6. says:

    In Tea with milk, Allen Say speaks eloquently about the cross cultural conflict between traditional Japanese values and American values Using his trademark beautiful watercolor images to support the text, Say tells the story of a young girl, May, who was raised in San Francisco but moves to Japan with her mother and father who are returning home Young May struggles to find her place in her parents home and finally makes a friend who is enduring a similar struggle Say surprises readers with a twist at the end of the plot line ensuring that the words remain with the reader long after.


  7. says:

    The book is a realistic fiction written and illustrated by Allen Say It s beautiful illustrations depict the story accurately and do a wonderful job of capturing Japanese culture It is about a Japanese girl living in America who although she is familiar with aspects of her culture, she has really adapted to the American culture as well and has made friends in America However her parents move back to Japan, and she had to go back to Japan with them While there she misses her American friends and her life in America, and originally feels out of place in Japan However, as time goes on she begins to find her own way in Osaka Most of the time books focus on the feelings of people who come to America from another country, and adapt to American ways, so I found it interesting to see a book talking about a person going to another country and adapting to their new environment there I believe the book promotes appreciation of culture, because by going back to the country where her culture originates from, she grew to appreciate her culture and accept both her American and Japanese culture The book also does a great way of displaying Japanese culture I feel kids such as 3rd grade and up would appreciate the book than the younger kids since it has larger harder to grasp concepts in it If read in 2nd grade or younger it would require further breaking down and explaining.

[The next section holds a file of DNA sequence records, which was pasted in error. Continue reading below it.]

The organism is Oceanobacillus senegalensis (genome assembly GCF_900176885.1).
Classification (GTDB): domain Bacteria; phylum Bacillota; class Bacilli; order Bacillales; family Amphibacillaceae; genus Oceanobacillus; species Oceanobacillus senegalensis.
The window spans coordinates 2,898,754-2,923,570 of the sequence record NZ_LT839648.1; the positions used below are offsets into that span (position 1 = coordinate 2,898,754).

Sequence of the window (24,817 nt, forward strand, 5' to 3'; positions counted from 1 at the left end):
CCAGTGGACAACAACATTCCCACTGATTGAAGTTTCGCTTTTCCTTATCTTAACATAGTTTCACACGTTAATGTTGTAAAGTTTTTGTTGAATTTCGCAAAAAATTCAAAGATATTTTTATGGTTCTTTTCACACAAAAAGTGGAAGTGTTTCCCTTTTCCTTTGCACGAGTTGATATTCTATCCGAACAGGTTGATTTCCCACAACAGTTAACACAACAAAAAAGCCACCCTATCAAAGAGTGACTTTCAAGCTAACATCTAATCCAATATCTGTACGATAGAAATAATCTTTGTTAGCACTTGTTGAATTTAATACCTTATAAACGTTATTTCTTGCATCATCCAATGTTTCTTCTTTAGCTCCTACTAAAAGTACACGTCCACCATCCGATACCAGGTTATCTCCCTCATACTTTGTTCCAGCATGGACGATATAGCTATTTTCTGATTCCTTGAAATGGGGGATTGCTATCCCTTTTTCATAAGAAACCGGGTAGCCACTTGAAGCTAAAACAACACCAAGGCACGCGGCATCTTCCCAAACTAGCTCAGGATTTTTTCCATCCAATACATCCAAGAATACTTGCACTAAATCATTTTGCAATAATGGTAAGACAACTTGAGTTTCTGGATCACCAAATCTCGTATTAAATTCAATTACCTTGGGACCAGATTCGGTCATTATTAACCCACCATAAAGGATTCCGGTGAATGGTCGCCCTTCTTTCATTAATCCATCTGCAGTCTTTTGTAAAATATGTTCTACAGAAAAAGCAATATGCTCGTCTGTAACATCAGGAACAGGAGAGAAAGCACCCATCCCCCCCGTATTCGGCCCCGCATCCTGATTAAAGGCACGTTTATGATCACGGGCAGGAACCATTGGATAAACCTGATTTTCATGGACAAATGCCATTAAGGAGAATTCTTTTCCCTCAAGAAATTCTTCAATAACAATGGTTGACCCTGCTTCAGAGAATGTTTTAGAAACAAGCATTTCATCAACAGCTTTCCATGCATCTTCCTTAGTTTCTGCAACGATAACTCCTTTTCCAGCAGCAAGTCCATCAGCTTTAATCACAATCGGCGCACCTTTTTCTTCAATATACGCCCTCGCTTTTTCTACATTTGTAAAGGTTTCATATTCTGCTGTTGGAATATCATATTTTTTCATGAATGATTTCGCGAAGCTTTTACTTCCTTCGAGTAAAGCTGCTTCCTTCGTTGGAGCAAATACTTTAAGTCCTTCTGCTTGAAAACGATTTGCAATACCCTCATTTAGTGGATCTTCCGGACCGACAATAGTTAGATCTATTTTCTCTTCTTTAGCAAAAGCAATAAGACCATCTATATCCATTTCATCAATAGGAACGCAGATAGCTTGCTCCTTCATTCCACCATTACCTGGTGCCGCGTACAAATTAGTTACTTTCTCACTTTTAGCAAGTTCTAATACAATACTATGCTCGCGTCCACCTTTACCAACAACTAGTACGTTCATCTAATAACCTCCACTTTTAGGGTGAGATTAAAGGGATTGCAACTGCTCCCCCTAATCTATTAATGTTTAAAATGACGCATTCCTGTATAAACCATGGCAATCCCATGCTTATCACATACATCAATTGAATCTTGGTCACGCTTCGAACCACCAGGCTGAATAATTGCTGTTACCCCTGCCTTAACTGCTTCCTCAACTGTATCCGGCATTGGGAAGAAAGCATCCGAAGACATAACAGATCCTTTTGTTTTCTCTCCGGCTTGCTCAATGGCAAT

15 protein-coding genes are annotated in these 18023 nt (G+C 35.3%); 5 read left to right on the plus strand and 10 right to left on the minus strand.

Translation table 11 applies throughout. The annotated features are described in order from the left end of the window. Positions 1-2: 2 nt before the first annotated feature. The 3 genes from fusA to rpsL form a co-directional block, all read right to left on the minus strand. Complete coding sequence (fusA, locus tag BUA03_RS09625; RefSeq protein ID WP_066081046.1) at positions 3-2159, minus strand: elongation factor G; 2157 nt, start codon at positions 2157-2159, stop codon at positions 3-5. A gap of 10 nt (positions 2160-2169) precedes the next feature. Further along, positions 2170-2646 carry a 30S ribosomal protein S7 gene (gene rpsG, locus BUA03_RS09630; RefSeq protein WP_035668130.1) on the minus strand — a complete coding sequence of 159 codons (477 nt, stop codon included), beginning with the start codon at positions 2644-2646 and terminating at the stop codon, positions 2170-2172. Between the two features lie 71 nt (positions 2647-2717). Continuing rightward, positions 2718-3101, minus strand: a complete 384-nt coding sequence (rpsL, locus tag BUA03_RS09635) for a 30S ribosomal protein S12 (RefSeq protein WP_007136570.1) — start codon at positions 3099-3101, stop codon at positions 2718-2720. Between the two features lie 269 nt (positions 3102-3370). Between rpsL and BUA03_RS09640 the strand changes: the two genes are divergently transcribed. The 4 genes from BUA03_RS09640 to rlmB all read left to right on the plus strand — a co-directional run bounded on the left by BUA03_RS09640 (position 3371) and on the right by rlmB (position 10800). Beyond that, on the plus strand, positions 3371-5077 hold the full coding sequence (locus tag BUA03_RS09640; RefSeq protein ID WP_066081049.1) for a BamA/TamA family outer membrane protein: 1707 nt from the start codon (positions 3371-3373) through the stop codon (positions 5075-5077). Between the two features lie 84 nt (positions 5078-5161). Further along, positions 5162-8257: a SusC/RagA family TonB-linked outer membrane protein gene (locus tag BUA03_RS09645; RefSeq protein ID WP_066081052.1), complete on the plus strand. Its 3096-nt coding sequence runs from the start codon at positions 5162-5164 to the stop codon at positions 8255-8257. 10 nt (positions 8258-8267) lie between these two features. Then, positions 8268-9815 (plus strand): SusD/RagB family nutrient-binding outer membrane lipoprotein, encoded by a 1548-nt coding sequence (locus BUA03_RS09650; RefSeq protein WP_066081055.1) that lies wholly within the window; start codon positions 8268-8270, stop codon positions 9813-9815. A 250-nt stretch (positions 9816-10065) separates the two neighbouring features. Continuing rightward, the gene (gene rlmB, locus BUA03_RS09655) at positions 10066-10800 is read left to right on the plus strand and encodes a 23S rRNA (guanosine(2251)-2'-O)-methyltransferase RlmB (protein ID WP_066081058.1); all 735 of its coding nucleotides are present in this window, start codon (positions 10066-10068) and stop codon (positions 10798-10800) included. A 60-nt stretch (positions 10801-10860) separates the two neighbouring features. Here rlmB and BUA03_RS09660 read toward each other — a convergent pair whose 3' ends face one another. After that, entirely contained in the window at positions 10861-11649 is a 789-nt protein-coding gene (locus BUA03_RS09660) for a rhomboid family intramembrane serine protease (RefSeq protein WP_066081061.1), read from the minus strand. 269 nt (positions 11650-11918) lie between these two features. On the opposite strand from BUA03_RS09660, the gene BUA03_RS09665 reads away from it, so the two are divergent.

8. says:

    Allen Say retells his mother s childhood and young adulthood, from being an Japanese immigrant in San Fransisco, to moving back to Japan and being treated like an American immigrant This story allows young readers to begin to understand cultural differences, especially some of the struggles females faced in the mid 1900s outside of the United States I would recommend this book as a mentor text to 4th through 7th grade teachers.


  9. says:

    How perfect this one is I totally loved it especially the realistic and colourful illustrations This is a story of a Japanese origin girl named Masaki who had to shift back to Japan after growing up in San Francisco.The story talks about her trying herself to adapt to the ways of life in Japan as per the instructions of her strict mother.But life ends beautifully for her unexpectedly I really wonder how such a short story can be written and illustrated so perfectly


  10. says:

    Such a great story of how the author s parents met